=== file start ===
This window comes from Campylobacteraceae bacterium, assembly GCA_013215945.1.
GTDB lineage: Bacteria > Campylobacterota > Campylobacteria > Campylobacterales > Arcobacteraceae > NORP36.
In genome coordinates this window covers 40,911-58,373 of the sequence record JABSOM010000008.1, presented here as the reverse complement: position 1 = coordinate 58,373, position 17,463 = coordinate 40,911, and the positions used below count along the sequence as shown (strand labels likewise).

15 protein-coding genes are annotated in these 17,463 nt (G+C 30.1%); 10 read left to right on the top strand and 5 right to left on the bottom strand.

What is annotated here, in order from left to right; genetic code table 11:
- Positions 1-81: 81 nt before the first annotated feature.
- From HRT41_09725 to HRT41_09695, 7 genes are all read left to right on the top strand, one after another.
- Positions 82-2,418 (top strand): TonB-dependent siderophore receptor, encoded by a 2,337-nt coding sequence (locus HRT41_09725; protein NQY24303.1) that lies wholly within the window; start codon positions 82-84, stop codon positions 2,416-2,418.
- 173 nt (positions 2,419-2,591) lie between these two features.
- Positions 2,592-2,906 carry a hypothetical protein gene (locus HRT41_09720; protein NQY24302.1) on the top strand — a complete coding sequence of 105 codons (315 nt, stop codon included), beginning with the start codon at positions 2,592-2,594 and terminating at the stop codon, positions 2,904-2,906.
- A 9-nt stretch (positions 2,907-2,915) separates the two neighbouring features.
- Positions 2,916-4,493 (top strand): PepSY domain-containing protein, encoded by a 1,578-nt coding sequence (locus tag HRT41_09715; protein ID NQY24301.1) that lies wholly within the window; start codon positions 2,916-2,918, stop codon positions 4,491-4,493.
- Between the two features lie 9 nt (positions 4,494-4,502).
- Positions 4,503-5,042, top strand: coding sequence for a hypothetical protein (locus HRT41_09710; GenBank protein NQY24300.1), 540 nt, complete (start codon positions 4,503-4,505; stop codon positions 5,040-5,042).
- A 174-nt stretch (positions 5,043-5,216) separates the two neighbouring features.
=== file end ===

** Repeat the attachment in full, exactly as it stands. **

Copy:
This window comes from Campylobacteraceae bacterium, assembly GCA_013215945.1.
GTDB lineage: Bacteria > Campylobacterota > Campylobacteria > Campylobacterales > Arcobacteraceae > NORP36.
In genome coordinates this window covers 40,911-58,373 of the sequence record JABSOM010000008.1, presented here as the reverse complement: position 1 = coordinate 58,373, position 17,463 = coordinate 40,911, and the positions used below count along the sequence as shown (strand labels likewise).

15 protein-coding genes are annotated in these 17,463 nt (G+C 30.1%); 10 read left to right on the top strand and 5 right to left on the bottom strand.

What is annotated here, in order from left to right; genetic code table 11:
- Positions 1-81: 81 nt before the first annotated feature.
- From HRT41_09725 to HRT41_09695, 7 genes are all read left to right on the top strand, one after another.
- Positions 82-2,418 (top strand): TonB-dependent siderophore receptor, encoded by a 2,337-nt coding sequence (locus HRT41_09725; protein NQY24303.1) that lies wholly within the window; start codon positions 82-84, stop codon positions 2,416-2,418.
- 173 nt (positions 2,419-2,591) lie between these two features.
- Positions 2,592-2,906 carry a hypothetical protein gene (locus HRT41_09720; protein NQY24302.1) on the top strand — a complete coding sequence of 105 codons (315 nt, stop codon included), beginning with the start codon at positions 2,592-2,594 and terminating at the stop codon, positions 2,904-2,906.
- A 9-nt stretch (positions 2,907-2,915) separates the two neighbouring features.
- Positions 2,916-4,493 (top strand): PepSY domain-containing protein, encoded by a 1,578-nt coding sequence (locus tag HRT41_09715; protein ID NQY24301.1) that lies wholly within the window; start codon positions 2,916-2,918, stop codon positions 4,491-4,493.
- Between the two features lie 9 nt (positions 4,494-4,502).
- Positions 4,503-5,042, top strand: coding sequence for a hypothetical protein (locus HRT41_09710; GenBank protein NQY24300.1), 540 nt, complete (start codon positions 4,503-4,505; stop codon positions 5,040-5,042).
- A 174-nt stretch (positions 5,043-5,216) separates the two neighbouring features.